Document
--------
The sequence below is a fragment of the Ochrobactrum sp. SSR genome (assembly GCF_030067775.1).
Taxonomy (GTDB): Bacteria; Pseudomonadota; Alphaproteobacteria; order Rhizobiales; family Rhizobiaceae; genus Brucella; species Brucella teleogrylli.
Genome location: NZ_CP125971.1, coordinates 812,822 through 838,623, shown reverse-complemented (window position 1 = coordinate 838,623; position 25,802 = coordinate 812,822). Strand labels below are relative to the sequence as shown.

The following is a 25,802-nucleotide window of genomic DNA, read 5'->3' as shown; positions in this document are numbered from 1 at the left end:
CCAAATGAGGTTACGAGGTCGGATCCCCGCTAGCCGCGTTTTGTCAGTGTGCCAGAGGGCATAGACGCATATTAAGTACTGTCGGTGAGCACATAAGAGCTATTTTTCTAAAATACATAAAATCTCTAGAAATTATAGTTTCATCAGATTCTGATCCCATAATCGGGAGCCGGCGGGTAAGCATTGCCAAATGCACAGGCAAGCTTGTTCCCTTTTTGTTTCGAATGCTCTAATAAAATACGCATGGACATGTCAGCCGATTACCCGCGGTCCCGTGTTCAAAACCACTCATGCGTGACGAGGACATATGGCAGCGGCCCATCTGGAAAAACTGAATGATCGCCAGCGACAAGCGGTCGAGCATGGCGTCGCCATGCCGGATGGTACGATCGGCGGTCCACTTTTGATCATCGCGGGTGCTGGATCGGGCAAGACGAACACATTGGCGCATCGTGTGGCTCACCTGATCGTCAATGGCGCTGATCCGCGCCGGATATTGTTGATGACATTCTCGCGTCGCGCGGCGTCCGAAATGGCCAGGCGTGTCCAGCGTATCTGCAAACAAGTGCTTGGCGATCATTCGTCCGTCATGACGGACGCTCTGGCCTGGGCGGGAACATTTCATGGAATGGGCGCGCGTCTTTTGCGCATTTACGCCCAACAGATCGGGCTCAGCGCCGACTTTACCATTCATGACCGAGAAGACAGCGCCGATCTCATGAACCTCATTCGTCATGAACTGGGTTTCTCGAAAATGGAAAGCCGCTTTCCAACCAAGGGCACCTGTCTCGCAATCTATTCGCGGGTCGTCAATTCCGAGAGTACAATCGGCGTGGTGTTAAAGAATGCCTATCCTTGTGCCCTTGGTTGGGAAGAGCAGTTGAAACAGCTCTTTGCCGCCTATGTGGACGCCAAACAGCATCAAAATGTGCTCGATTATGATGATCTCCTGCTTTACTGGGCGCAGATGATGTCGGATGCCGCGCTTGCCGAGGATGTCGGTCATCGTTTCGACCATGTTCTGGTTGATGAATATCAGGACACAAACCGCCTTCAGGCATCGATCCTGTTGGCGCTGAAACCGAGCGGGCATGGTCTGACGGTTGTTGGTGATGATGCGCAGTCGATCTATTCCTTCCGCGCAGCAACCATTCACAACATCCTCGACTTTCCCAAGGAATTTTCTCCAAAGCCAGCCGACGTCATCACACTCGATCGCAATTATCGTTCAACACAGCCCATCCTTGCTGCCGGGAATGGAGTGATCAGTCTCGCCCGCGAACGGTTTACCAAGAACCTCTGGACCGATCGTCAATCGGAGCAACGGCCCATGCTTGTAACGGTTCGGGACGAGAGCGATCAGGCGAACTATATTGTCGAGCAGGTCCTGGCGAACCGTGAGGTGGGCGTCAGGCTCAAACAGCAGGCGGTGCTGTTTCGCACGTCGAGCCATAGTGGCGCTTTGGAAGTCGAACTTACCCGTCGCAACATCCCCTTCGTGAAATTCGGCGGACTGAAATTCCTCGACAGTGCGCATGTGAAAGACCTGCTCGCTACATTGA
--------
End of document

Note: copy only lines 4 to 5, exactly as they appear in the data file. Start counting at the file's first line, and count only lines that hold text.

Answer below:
The following is a 25,802-nucleotide window of genomic DNA, read 5'->3' as shown; positions in this document are numbered from 1 at the left end:
CCAAATGAGGTTACGAGGTCGGATCCCCGCTAGCCGCGTTTTGTCAGTGTGCCAGAGGGCATAGACGCATATTAAGTACTGTCGGTGAGCACATAAGAGCTATTTTTCTAAAATACATAAAATCTCTAGAAATTATAGTTTCATCAGATTCTGATCCCATAATCGGGAGCCGGCGGGTAAGCATTGCCAAATGCACAGGCAAGCTTGTTCCCTTTTTGTTTCGAATGCTCTAATAAAATACGCATGGACATGTCAGCCGATTACCCGCGGTCCCGTGTTCAAAACCACTCATGCGTGACGAGGACATATGGCAGCGGCCCATCTGGAAAAACTGAATGATCGCCAGCGACAAGCGGTCGAGCATGGCGTCGCCATGCCGGATGGTACGATCGGCGGTCCACTTTTGATCATCGCGGGTGCTGGATCGGGCAAGACGAACACATTGGCGCATCGTGTGGCTCACCTGATCGTCAATGGCGCTGATCCGCGCCGGATATTGTTGATGACATTCTCGCGTCGCGCGGCGTCCGAAATGGCCAGGCGTGTCCAGCGTATCTGCAAACAAGTGCTTGGCGATCATTCGTCCGTCATGACGGACGCTCTGGCCTGGGCGGGAACATTTCATGGAATGGGCGCGCGTCTTTTGCGCATTTACGCCCAACAGATCGGGCTCAGCGCCGACTTTACCATTCATGACCGAGAAGACAGCGCCGATCTCATGAACCTCATTCGTCATGAACTGGGTTTCTCGAAAATGGAAAGCCGCTTTCCAACCAAGGGCACCTGTCTCGCAATCTATTCGCGGGTCGTCAATTCCGAGAGTACAATCGGCGTGGTGTTAAAGAATGCCTATCCTTGTGCCCTTGGTTGGGAAGAGCAGTTGAAACAGCTCTTTGCCGCCTATGTGGACGCCAAACAGCATCAAAATGTGCTCGATTATGATGATCTCCTGCTTTACTGGGCGCAGATGATGTCGGATGCCGCGCTTGCCGAGGATGTCGGTCATCGTTTCGACCATGTTCTGGTTGATGAATATCAGGACACAAACCGCCTTCAGGCATCGATCCTGTTGGCGCTGAAACCGAGCGGGCATGGTCTGACGGTTGTTGGTGATGATGCGCAGTCGATCTATTCCTTCCGCGCAGCAACCATTCACAACATCCTCGACTTTCCCAAGGAATTTTCTCCAAAGCCAGCCGACGTCATCACACTCGATCGCAATTATCGTTCAACACAGCCCATCCTTGCTGCCGGGAATGGAGTGATCAGTCTCGCCCGCGAACGGTTTACCAAGAACCTCTGGACCGATCGTCAATCGGAGCAACGGCCCATGCTTGTAACGGTTCGGGACGAGAGCGATCAGGCGAACTATATTGTCGAGCAGGTCCTGGCGAACCGTGAGGTGGGCGTCAGGCTCAAACAGCAGGCGGTGCTGTTTCGCACGTCGAGCCATAGTGGCGCTTTGGAAGTCGAACTTACCCGTCGCAACATCCCCTTCGTGAAATTCGGCGGACTGAAATTCCTCGACAGTGCGCATGTGAAAGACCTGCTCGCTACATTGA